It's National Breastfeeding Week and Baby-Bug and I want to share a story with you. He is, of course, all about nursing. He's nursing while I type this.
Last winter, our midwife called us. Her client, our dear friend, had a preemie in the NICU. The baby was fine, the parents were scrambling to cover their bases to meet the needs of their two year old, the preemie, and selves, but generally fine. Meal trains were organized. Child care supports were planned. The community had this family is their loving embrace, doing all that could be done to ease this new baby's early arrival.
But there was a problem. The Mama's milk supply wasn't responding well to the pump. So many things happen when you nurse a baby; smelling their head, rubbing their back, counting their toes, hearing them gulp their milk and grunt in satisfaction, feeling the weight of a relaxed baby as their tummy fills. All these little details (as well of the logistics of mouth & tongue suction) help milk let down, but they just aren't there when one is attached to a pump. It's a machine. So her supply was dropping.
Donated milk at our hospital is hundreds of dollars per ounce. I understand there being a charge; testing, storing, and other safety concerns cost money. But it's donated. Milk mamas pump it from the good if their hearts so babies get the milk they need. Hundreds of dollars per ounce? And its not usually covered by insurance. Dig deep in those pockets and take a second mortgage on your house, folks…
Sorry. Tangent. Anyway. My midwife called.
Could Baby-Bug be persuaded to nurse this other Mama? Would I be okay with that?
Of course I was okay with that. I've nursed other babies when necessary (with their parent's blessing) and other people have nursed my babies. I've donated extra milk from each of my babies. No big deal. I love seeing the kids to whom I've donated – thriving and awesome and growing. It's fun to point out milk siblings to my kids. I asked if the family needed extra milk as well, since both breasts and freezer were over-flowing.
Our midwife explained the scene. The Mama “could bring in only *her* milk, in the approved hospital containers”. My milk hadn't been screened and approved to be Liquid Gold in the hospital freezer. Baby-Bug couldn't be brought to her. No one could know what we were doing. For something as simple as nursing and pumping, it all felt very cloak and dagger.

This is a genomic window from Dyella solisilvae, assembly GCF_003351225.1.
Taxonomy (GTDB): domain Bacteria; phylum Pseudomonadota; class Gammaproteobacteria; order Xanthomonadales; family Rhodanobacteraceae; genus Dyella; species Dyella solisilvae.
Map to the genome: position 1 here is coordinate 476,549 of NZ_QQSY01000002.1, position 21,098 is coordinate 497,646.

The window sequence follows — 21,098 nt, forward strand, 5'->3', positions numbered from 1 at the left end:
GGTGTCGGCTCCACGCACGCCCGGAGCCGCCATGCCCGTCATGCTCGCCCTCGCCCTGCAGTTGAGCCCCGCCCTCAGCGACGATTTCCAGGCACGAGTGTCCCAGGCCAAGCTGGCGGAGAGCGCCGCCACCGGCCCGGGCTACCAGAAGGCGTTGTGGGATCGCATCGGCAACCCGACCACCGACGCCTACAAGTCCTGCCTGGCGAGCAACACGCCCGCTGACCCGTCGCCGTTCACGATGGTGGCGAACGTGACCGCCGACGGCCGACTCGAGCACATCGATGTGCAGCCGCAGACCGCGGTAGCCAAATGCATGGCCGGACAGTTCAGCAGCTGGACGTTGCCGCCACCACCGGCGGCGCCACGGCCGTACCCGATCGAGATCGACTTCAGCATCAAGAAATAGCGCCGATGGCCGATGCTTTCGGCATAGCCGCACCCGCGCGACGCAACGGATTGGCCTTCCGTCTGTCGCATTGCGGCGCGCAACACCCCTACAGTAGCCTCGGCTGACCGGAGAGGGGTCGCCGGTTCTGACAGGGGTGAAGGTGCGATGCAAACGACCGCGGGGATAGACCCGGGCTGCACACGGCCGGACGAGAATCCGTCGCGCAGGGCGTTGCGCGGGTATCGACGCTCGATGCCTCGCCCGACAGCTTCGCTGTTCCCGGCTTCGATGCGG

Here's what happened. I would hold off nursing Baby-Bug for a couple of hours, to get him good and hungry. That was the hardest part for me. He got hungry and my breasts got full. The Mama in need would come visit. I'd hand her Baby-Bug and grab my breast pump. She'd nurse my guy and I'd pump my excess milk into *her* special containers. We'd have a nice visit and chat. Baby-Bug was only too glad to help out. After a few of these visits, her milk came in all the way and her supply stayed strong and stable.
Now, months later, the preemie is a competent nursling, growing, bright-eyed, and cute as anything.
Here's the thing. If the hospital had gotten wind of our machinations, they could have called Child Protective Services and taken that baby from its parents. We all would have been in trouble. For making sure a Mama could nurse, and her baby got the food he needed.
There are safety considerations with donated milk. Knowing who made your milk, a bit about their history, what their diet is like, if they take any medication; these are all important things to know. But if you know the family and you are comfortable with their milk, is there a real issue? That baby could have been fed a McDonalds Chicken Nugget as his first food (guaranteed less nutritious and more suspect than my milk) and no one would blink, let alone call CPS.
Once upon a time, this kind of shared nursing was normal. A mom not able to nurse was a reason to seek out another lactating and willing mother, or a wet nurse. Mamas share milk. Mamas have always shared milk.
When I've told this story to friends, I've been lauded as an activist or a hero. I'm not any of those things, really. There wasn't anything heroic for me; it was simply the right thing to do. And activist? Maybe. But I'd rather live in a world where sharing milk and nursing when necessary isn't activism but just one of the things a Mama can do.
You can read my other posts about my nursing adventures here: